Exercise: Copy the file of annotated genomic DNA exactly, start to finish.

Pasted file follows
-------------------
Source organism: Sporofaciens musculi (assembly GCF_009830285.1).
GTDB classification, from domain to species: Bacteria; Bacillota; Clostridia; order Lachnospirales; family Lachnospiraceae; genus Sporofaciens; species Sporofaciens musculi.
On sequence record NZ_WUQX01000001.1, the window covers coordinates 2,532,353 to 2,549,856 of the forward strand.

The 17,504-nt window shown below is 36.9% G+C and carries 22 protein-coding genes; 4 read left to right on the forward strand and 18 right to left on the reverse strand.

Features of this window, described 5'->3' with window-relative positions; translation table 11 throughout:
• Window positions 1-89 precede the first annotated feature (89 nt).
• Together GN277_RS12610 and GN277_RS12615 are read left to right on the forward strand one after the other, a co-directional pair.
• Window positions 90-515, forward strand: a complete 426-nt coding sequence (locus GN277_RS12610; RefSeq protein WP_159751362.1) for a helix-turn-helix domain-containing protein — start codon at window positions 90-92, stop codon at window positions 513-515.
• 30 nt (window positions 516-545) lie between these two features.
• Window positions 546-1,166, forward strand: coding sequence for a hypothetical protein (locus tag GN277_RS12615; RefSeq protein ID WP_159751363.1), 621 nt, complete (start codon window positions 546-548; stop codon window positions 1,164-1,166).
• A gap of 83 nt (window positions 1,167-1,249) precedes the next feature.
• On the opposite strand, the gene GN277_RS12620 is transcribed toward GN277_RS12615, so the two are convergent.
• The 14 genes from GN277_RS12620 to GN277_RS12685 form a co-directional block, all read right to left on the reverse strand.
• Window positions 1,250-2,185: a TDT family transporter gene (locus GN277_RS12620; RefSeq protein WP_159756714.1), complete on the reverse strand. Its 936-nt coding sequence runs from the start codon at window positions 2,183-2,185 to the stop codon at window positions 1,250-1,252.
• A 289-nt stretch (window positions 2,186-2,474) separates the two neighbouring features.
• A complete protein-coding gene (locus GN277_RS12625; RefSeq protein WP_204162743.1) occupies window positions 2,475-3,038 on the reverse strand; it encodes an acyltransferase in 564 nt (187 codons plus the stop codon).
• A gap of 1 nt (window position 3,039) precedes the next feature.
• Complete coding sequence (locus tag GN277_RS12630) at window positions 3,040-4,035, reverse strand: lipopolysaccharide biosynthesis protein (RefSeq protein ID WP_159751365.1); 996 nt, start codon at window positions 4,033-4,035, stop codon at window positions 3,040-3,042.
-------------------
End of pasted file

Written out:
Source organism: Sporofaciens musculi (assembly GCF_009830285.1).
GTDB classification, from domain to species: Bacteria; Bacillota; Clostridia; order Lachnospirales; family Lachnospiraceae; genus Sporofaciens; species Sporofaciens musculi.
On sequence record NZ_WUQX01000001.1, the window covers coordinates 2,532,353 to 2,549,856 of the forward strand.

The 17,504-nt window shown below is 36.9% G+C and carries 22 protein-coding genes; 4 read left to right on the forward strand and 18 right to left on the reverse strand.

Features of this window, described 5'->3' with window-relative positions; translation table 11 throughout:
• Window positions 1-89 precede the first annotated feature (89 nt).
• Together GN277_RS12610 and GN277_RS12615 are read left to right on the forward strand one after the other, a co-directional pair.
• Window positions 90-515, forward strand: a complete 426-nt coding sequence (locus GN277_RS12610; RefSeq protein WP_159751362.1) for a helix-turn-helix domain-containing protein — start codon at window positions 90-92, stop codon at window positions 513-515.
• 30 nt (window positions 516-545) lie between these two features.
• Window positions 546-1,166, forward strand: coding sequence for a hypothetical protein (locus tag GN277_RS12615; RefSeq protein ID WP_159751363.1), 621 nt, complete (start codon window positions 546-548; stop codon window positions 1,164-1,166).
• A gap of 83 nt (window positions 1,167-1,249) precedes the next feature.
• On the opposite strand, the gene GN277_RS12620 is transcribed toward GN277_RS12615, so the two are convergent.
• The 14 genes from GN277_RS12620 to GN277_RS12685 form a co-directional block, all read right to left on the reverse strand.
• Window positions 1,250-2,185: a TDT family transporter gene (locus GN277_RS12620; RefSeq protein WP_159756714.1), complete on the reverse strand. Its 936-nt coding sequence runs from the start codon at window positions 2,183-2,185 to the stop codon at window positions 1,250-1,252.
• A 289-nt stretch (window positions 2,186-2,474) separates the two neighbouring features.
• A complete protein-coding gene (locus GN277_RS12625; RefSeq protein WP_204162743.1) occupies window positions 2,475-3,038 on the reverse strand; it encodes an acyltransferase in 564 nt (187 codons plus the stop codon).
• A gap of 1 nt (window position 3,039) precedes the next feature.
• Complete coding sequence (locus tag GN277_RS12630) at window positions 3,040-4,035, reverse strand: lipopolysaccharide biosynthesis protein (RefSeq protein ID WP_159751365.1); 996 nt, start codon at window positions 4,033-4,035, stop codon at window positions 3,040-3,042.